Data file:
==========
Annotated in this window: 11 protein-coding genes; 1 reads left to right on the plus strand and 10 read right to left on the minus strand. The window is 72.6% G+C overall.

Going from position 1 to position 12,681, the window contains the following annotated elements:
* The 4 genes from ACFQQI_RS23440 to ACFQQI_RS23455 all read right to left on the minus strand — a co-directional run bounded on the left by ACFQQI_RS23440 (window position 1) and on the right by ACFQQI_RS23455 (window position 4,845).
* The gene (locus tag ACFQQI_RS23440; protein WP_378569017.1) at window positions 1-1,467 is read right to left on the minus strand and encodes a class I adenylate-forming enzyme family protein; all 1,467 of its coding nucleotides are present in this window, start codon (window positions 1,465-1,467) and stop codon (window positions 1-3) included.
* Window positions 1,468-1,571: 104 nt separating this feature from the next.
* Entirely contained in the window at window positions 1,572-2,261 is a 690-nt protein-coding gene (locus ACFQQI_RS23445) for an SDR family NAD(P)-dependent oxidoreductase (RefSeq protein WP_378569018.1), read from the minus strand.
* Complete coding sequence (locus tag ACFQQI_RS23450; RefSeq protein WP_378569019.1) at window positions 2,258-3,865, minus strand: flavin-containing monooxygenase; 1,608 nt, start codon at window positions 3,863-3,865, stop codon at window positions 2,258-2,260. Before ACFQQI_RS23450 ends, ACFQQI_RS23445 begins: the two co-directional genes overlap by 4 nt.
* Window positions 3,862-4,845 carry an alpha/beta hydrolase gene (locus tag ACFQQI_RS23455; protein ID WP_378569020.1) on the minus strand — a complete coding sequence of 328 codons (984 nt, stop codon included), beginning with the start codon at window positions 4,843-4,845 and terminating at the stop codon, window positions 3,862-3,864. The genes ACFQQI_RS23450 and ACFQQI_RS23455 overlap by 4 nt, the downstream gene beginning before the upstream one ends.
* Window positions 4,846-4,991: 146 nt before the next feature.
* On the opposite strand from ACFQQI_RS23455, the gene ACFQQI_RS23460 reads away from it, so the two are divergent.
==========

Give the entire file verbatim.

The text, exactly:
Annotated in this window: 11 protein-coding genes; 1 reads left to right on the plus strand and 10 read right to left on the minus strand. The window is 72.6% G+C overall.

Going from position 1 to position 12,681, the window contains the following annotated elements:
* The 4 genes from ACFQQI_RS23440 to ACFQQI_RS23455 all read right to left on the minus strand — a co-directional run bounded on the left by ACFQQI_RS23440 (window position 1) and on the right by ACFQQI_RS23455 (window position 4,845).
* The gene (locus tag ACFQQI_RS23440; protein WP_378569017.1) at window positions 1-1,467 is read right to left on the minus strand and encodes a class I adenylate-forming enzyme family protein; all 1,467 of its coding nucleotides are present in this window, start codon (window positions 1,465-1,467) and stop codon (window positions 1-3) included.
* Window positions 1,468-1,571: 104 nt separating this feature from the next.
* Entirely contained in the window at window positions 1,572-2,261 is a 690-nt protein-coding gene (locus ACFQQI_RS23445) for an SDR family NAD(P)-dependent oxidoreductase (RefSeq protein WP_378569018.1), read from the minus strand.
* Complete coding sequence (locus tag ACFQQI_RS23450; RefSeq protein WP_378569019.1) at window positions 2,258-3,865, minus strand: flavin-containing monooxygenase; 1,608 nt, start codon at window positions 3,863-3,865, stop codon at window positions 2,258-2,260. Before ACFQQI_RS23450 ends, ACFQQI_RS23445 begins: the two co-directional genes overlap by 4 nt.
* Window positions 3,862-4,845 carry an alpha/beta hydrolase gene (locus tag ACFQQI_RS23455; protein ID WP_378569020.1) on the minus strand — a complete coding sequence of 328 codons (984 nt, stop codon included), beginning with the start codon at window positions 4,843-4,845 and terminating at the stop codon, window positions 3,862-3,864. The genes ACFQQI_RS23450 and ACFQQI_RS23455 overlap by 4 nt, the downstream gene beginning before the upstream one ends.
* Window positions 4,846-4,991: 146 nt before the next feature.
* On the opposite strand from ACFQQI_RS23455, the gene ACFQQI_RS23460 reads away from it, so the two are divergent.